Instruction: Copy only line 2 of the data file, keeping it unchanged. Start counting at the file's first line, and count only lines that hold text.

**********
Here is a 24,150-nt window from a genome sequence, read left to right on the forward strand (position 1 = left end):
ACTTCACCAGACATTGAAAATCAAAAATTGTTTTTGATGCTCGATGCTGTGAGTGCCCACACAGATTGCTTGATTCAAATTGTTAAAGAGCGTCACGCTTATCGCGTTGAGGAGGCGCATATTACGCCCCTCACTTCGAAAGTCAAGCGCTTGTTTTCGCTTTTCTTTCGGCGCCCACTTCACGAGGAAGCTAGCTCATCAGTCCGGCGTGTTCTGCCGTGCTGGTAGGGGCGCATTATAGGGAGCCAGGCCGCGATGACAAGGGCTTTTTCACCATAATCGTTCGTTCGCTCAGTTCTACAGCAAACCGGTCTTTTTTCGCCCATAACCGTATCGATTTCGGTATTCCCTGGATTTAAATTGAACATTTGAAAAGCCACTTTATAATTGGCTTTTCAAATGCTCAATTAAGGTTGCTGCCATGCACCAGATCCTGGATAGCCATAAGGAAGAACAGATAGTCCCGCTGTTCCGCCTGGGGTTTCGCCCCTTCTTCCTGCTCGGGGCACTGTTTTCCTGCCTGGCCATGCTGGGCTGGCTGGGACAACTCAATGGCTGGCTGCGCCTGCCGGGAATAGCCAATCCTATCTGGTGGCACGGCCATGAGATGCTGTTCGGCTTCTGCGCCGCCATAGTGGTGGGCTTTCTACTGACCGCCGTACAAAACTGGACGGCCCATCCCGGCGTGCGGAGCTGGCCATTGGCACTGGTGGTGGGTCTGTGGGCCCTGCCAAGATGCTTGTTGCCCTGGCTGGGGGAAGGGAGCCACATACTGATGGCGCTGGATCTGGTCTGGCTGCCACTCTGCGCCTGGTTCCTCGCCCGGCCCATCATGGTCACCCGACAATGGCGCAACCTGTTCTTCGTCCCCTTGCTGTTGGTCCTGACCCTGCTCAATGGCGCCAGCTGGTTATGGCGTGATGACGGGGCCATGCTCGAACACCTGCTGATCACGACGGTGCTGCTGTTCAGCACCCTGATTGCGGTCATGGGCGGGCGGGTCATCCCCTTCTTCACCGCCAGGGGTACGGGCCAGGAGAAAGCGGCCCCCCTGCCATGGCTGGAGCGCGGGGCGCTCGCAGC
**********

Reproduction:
ACTTCACCAGACATTGAAAATCAAAAATTGTTTTTGATGCTCGATGCTGTGAGTGCCCACACAGATTGCTTGATTCAAATTGTTAAAGAGCGTCACGCTTATCGCGTTGAGGAGGCGCATATTACGCCCCTCACTTCGAAAGTCAAGCGCTTGTTTTCGCTTTTCTTTCGGCGCCCACTTCACGAGGAAGCTAGCTCATCAGTCCGGCGTGTTCTGCCGTGCTGGTAGGGGCGCATTATAGGGAGCCAGGCCGCGATGACAAGGGCTTTTTCACCATAATCGTTCGTTCGCTCAGTTCTACAGCAAACCGGTCTTTTTTCGCCCATAACCGTATCGATTTCGGTATTCCCTGGATTTAAATTGAACATTTGAAAAGCCACTTTATAATTGGCTTTTCAAATGCTCAATTAAGGTTGCTGCCATGCACCAGATCCTGGATAGCCATAAGGAAGAACAGATAGTCCCGCTGTTCCGCCTGGGGTTTCGCCCCTTCTTCCTGCTCGGGGCACTGTTTTCCTGCCTGGCCATGCTGGGCTGGCTGGGACAACTCAATGGCTGGCTGCGCCTGCCGGGAATAGCCAATCCTATCTGGTGGCACGGCCATGAGATGCTGTTCGGCTTCTGCGCCGCCATAGTGGTGGGCTTTCTACTGACCGCCGTACAAAACTGGACGGCCCATCCCGGCGTGCGGAGCTGGCCATTGGCACTGGTGGTGGGTCTGTGGGCCCTGCCAAGATGCTTGTTGCCCTGGCTGGGGGAAGGGAGCCACATACTGATGGCGCTGGATCTGGTCTGGCTGCCACTCTGCGCCTGGTTCCTCGCCCGGCCCATCATGGTCACCCGACAATGGCGCAACCTGTTCTTCGTCCCCTTGCTGTTGGTCCTGACCCTGCTCAATGGCGCCAGCTGGTTATGGCGTGATGACGGGGCCATGCTCGAACACCTGCTGATCACGACGGTGCTGCTGTTCAGCACCCTGATTGCGGTCATGGGCGGGCGGGTCATCCCCTTCTTCACCGCCAGGGGTACGGGCCAGGAGAAAGCGGCCCCCCTGCCATGGCTGGAGCGCGGGGCGCTCGCAGC